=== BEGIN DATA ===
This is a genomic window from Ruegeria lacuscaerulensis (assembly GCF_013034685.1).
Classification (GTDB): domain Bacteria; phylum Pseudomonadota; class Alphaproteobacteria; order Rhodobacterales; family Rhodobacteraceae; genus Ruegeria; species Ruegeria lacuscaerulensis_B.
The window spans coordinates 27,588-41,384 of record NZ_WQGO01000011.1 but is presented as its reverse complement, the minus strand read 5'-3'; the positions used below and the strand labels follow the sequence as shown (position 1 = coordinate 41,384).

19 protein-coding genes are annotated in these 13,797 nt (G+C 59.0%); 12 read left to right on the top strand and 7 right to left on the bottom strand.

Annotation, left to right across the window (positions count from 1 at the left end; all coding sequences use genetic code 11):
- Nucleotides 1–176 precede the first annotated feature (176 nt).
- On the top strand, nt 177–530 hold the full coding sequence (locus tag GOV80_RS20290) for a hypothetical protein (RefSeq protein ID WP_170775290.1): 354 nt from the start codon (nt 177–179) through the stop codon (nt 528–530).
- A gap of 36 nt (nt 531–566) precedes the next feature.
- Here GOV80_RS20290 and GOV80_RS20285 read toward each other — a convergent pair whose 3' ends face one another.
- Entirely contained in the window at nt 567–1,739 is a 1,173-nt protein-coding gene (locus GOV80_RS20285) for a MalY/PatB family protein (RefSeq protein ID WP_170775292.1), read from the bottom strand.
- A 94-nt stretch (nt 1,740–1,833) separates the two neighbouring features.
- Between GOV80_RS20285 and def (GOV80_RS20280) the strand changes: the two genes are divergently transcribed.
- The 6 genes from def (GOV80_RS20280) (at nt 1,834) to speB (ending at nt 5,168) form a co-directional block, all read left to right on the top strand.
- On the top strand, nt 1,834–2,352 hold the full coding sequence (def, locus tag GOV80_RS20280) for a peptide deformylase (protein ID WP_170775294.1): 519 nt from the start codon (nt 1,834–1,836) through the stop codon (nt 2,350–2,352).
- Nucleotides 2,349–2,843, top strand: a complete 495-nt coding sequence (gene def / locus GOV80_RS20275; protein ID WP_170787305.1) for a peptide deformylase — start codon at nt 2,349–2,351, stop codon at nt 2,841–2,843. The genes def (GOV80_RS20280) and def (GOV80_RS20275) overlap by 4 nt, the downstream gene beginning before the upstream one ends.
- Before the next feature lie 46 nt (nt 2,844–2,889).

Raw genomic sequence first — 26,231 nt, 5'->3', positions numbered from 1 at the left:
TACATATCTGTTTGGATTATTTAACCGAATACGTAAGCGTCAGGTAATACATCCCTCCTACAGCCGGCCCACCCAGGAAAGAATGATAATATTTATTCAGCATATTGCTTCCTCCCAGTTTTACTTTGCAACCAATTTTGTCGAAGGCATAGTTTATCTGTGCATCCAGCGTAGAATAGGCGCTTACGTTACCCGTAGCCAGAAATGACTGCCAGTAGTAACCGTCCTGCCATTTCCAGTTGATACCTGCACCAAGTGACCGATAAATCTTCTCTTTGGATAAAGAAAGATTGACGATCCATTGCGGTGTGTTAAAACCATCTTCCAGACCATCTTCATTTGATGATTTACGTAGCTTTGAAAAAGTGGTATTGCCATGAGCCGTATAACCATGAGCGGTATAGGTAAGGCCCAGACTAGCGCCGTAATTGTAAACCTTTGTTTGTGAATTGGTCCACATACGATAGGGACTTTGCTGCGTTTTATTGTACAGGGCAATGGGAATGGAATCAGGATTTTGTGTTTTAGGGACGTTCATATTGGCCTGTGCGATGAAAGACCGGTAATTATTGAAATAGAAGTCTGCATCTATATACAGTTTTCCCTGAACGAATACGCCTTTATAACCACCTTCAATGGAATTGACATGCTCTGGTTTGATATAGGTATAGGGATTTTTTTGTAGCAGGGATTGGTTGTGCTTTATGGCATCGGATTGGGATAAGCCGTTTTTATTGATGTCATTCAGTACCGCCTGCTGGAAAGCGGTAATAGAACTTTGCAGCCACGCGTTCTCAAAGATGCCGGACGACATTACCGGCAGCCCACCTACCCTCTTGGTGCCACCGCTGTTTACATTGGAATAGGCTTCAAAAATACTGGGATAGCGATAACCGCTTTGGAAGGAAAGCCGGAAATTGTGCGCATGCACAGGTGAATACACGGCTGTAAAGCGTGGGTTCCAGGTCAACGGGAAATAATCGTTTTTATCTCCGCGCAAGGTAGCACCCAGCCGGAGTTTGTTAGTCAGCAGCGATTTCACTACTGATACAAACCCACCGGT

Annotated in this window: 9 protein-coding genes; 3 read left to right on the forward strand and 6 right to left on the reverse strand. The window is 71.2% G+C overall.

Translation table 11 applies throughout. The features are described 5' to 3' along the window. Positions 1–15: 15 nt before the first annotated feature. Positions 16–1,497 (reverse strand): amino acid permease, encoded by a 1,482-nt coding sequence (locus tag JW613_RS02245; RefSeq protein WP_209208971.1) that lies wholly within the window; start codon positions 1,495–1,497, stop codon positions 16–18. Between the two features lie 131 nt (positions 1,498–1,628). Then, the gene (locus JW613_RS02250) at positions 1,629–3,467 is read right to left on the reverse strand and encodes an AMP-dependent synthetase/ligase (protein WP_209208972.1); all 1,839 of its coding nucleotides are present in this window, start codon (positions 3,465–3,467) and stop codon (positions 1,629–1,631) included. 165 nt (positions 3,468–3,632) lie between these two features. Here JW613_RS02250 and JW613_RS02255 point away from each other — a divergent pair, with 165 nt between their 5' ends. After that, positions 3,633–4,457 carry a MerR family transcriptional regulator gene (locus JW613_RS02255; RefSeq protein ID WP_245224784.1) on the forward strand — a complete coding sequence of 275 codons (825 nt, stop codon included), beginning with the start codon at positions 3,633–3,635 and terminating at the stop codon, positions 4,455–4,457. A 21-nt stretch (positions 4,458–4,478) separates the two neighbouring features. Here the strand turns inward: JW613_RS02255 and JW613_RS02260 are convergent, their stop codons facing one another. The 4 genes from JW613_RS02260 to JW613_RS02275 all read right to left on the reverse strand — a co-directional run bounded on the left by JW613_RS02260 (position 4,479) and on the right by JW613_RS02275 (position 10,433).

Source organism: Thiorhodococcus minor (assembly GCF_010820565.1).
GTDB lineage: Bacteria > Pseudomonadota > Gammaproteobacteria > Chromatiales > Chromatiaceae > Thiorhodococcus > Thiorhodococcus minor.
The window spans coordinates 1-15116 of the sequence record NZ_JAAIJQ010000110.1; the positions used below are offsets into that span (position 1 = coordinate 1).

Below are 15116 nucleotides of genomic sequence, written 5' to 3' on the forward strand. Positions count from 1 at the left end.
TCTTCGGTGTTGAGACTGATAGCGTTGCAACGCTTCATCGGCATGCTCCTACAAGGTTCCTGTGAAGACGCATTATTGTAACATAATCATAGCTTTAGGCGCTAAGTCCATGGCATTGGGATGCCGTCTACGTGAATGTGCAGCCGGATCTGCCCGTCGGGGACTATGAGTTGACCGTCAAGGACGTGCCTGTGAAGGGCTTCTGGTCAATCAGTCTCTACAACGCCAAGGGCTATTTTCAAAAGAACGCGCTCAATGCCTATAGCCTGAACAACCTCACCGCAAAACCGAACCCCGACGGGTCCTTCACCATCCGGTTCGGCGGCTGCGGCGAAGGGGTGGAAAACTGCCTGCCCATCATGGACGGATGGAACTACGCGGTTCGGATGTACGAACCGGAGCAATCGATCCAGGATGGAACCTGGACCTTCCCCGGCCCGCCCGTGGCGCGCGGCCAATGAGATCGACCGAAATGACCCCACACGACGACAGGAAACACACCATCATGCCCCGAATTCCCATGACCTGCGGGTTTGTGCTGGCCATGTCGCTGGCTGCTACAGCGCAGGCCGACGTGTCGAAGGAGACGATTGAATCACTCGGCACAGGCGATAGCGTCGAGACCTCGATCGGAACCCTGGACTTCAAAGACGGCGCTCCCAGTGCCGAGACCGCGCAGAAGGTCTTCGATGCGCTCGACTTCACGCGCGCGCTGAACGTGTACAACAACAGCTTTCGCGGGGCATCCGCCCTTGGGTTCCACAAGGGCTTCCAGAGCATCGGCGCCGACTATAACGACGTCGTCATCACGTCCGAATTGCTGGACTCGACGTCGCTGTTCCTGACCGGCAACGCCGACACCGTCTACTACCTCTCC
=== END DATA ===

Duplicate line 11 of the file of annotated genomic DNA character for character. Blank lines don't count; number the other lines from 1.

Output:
- A 94-nt stretch (nt 1,740–1,833) separates the two neighbouring features.